This COVID-19 safety plan by Delaware's HS football coaches was key to return of fall sports

Brad Myers
Delaware News Journal

Dr. Karyl Rattay wanted to find ways for all youth sports to be played safely during the coronavirus pandemic – but there was a sticking point with the most popular high school spectator sport.

“I just couldn’t picture how contact sports like football could go forward without some type of face covering,” said Rattay, director of the Delaware Division of Public Health.

Then Rattay reviewed the Delaware Interscholastic Football Coaches Association’s 27-page document of COVID-19 safety recommendations and saw something that changed her mind.

“Seeing a picture of a football player with a gaiter on over his mask made me see how there were possibilities for face coverings that would be tolerable,” Rattay said.

An example of a gaiter face covering that can be worn over a football helmet to enhance the safety of playing football during the coronavirus pandemic.

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So on Sept. 1, Rattay appeared at a press conference alongside Gov. John Carney to discuss the state’s updated guidance for youth sports. It allowed high-contact sports such as football and wrestling to be played if the new guidance is followed.

That paved the way for the Delaware Interscholastic Athletic Association Board of Directors to vote 14-2 on Sept. 10 to reverse course from its August meeting and approve fall high school sports.

St. Georges football coach John Wilson said this helmet, fitted with a layered cloth covering over the facemask, is one of the options that could be considered to allow high school football to be played in Delaware this fall.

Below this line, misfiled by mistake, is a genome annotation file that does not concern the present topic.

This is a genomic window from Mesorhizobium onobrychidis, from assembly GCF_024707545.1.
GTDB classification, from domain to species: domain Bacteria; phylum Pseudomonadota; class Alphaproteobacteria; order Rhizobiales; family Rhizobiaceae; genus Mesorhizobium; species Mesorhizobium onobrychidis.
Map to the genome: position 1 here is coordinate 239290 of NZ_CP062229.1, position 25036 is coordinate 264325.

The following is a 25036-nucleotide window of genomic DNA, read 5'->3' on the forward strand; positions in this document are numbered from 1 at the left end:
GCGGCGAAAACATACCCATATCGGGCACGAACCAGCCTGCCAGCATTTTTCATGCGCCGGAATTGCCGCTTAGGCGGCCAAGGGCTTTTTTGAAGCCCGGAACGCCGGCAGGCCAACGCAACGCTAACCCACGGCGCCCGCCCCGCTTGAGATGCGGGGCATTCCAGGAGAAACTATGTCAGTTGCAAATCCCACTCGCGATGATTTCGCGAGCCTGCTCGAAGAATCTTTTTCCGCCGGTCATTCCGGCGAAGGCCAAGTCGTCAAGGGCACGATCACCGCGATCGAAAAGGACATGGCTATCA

DIAA’s new action still must be approved by the seven-member Delaware State Board of Education, which will meet at 5 p.m. Thursday.

While one important step remains, the football coaches' COVID-19 recommendations played a vital role in getting football approved and prompting the DIAA board to take a fresh look at allowing fall sports.

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“It is really a comprehensive approach,” Rattay said of the safety plan. “It certainly enabled me to see how football could go forward safely.”

Delaware Interscholastic Football Coaches AssociationPresident John Wilson said the coaches began working in May to come up with ways to keep football safe during the pandemic, borrowing some ideas from other states and tailoring a plan specific to Delaware.

“We looked at everything before, during and after the game,” said Wilson, head football coach at St. Georges Technical High School.

St.Georges football coach John Wilson, shown here with Terrance Trapp (left) and Anthony Mason (right) at last year's Delaware Online High School Football Media Day at Dover High School, has been working with other coaches since May to come up with a plan to play football safely during the coronavirus pandemic.

If approved, highlights of the dozens of changes to Delaware high school football this fall would include:

  • All players, coaches, support personnel, officials and spectators must wear face coverings at all times, including when athletes are actively playing.
  • All players, coaches, support personnel, officials and spectators must complete a symptom assessment and temperature screening before entering the premises.
  • Increasing sideline space from 50 yards to 80 yards to promote social distancing.
  • Shortening the amount of full contact allowed during practices from 30 minutes to 15 minutes per day.